Officials with the Dougherty County School System have recommended the hiring of around 20 new Early Intervention Program teachers to target elementary school students who are struggling in reading and math.
DCSS Finance Director Kenneth Dyer says the move will cost approximately $1 million, but around 80% will be funded through the state once the students are reclassified into the EIP.
Dyer adds 100% of the costs will go towards the classroom and until the funding comes in around March, the money will be taken from the general fund. The remaining costs leftover after receiving money from the state will be supplemented using the general fund.
Dyer says school officials including interim superintendent Dr. David Mosely met with elementary school principals on Friday morning to address how many teachers each school would need before the recommendation was taken to the Instructional Accountability Committee that afternoon.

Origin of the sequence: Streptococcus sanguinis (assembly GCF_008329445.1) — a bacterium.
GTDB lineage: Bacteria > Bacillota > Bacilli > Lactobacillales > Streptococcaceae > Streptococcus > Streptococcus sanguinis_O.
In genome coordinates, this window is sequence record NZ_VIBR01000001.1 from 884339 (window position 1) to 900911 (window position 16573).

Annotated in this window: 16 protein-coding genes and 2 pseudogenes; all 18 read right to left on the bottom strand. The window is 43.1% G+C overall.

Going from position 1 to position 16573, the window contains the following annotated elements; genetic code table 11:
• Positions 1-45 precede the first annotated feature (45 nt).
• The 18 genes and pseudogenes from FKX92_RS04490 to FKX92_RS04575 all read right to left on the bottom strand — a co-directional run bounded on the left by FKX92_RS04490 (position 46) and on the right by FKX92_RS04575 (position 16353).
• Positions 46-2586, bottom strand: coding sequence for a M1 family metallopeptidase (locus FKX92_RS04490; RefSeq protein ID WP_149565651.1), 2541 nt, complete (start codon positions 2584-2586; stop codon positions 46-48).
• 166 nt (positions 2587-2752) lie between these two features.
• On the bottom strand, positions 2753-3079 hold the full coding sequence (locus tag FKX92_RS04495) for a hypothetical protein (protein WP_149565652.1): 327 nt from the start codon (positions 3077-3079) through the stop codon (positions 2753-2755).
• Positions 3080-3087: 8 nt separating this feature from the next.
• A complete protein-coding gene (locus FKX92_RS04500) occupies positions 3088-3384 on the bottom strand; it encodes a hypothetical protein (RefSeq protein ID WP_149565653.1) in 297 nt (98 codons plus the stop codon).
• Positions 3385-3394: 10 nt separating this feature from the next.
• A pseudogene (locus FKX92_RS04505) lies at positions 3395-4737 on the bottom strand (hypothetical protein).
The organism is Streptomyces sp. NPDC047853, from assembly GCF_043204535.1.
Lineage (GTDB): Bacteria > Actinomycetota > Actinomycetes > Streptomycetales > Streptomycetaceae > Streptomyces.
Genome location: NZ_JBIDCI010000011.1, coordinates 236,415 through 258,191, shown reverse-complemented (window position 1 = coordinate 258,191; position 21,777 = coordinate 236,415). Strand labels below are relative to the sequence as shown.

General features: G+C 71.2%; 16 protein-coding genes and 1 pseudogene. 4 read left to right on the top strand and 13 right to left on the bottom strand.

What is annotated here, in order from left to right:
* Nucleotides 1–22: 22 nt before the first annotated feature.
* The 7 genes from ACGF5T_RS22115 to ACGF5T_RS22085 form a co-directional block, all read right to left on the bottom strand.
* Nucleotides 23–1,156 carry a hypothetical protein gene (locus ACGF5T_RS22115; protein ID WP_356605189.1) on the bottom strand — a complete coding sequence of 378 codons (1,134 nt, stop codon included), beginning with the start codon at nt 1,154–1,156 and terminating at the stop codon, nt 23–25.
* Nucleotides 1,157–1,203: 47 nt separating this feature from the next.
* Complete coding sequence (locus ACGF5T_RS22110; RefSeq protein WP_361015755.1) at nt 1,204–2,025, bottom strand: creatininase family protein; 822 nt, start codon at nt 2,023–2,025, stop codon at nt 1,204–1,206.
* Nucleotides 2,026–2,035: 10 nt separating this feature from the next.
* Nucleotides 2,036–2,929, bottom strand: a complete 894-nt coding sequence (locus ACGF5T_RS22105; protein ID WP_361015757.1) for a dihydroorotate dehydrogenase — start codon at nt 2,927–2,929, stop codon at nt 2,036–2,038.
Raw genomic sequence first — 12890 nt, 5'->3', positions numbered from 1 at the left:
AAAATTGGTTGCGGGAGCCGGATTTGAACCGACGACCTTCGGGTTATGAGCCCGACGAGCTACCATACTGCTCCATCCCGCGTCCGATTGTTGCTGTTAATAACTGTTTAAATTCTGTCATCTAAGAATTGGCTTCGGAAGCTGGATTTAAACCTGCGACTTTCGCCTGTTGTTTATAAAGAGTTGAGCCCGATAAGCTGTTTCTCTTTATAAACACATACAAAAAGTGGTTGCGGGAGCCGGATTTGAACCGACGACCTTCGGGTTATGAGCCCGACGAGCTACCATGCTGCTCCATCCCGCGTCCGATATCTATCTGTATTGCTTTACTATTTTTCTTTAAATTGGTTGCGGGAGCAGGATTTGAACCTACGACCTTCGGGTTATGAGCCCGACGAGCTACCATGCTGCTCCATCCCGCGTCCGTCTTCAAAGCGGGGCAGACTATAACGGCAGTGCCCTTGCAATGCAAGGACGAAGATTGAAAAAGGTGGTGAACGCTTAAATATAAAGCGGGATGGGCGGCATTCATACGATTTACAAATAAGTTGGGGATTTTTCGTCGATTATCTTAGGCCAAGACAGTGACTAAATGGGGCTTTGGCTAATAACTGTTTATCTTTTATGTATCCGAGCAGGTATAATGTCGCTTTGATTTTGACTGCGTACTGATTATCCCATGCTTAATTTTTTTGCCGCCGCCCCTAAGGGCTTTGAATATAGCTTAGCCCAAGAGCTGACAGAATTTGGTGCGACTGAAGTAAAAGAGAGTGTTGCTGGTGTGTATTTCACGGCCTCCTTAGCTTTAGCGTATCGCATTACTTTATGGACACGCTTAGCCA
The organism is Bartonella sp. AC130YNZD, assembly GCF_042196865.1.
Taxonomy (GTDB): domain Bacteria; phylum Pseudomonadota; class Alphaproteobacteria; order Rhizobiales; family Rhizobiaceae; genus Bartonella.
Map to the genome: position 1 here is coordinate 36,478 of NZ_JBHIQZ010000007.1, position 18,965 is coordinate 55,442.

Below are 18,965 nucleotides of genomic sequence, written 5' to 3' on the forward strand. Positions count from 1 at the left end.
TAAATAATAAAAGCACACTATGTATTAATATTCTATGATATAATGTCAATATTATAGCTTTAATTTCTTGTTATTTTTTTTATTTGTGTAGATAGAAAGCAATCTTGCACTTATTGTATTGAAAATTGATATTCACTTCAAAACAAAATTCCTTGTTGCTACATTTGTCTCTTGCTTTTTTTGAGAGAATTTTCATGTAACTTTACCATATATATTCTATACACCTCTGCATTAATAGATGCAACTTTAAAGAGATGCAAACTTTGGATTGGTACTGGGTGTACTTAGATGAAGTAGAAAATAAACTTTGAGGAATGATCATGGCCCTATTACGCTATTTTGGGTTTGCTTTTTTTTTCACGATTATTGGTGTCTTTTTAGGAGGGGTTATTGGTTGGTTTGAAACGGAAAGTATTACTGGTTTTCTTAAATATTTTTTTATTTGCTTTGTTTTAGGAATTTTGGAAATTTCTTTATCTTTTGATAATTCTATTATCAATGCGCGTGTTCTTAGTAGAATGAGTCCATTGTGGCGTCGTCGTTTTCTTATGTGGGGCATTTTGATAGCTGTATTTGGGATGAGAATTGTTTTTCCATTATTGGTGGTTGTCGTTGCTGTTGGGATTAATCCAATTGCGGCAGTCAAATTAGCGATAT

One of the questions raised by members surrounded how the system would find so many teachers in a short amount of time. Dyer says the team is currently searching for teachers who are certified in elementary education who are strongest in reading and math.
Until all of the full-time positions are filled, officials say they can employ retired teachers as part-time employees.
Depending on each school's need, the teacher will either work alongside a regular teacher, pull the students from the room for periods throughout the day or will have their own classroom with a low number of students so each can receive the attention needed.
The committee voted to bring the proposal to the finance committee first for their approval before it's presented to the school board on September 27th.
If approved by the board, school officials would begin immediately filling the positions and say the move will help target struggling students at a younger age so they have a higher rate of success as they get older.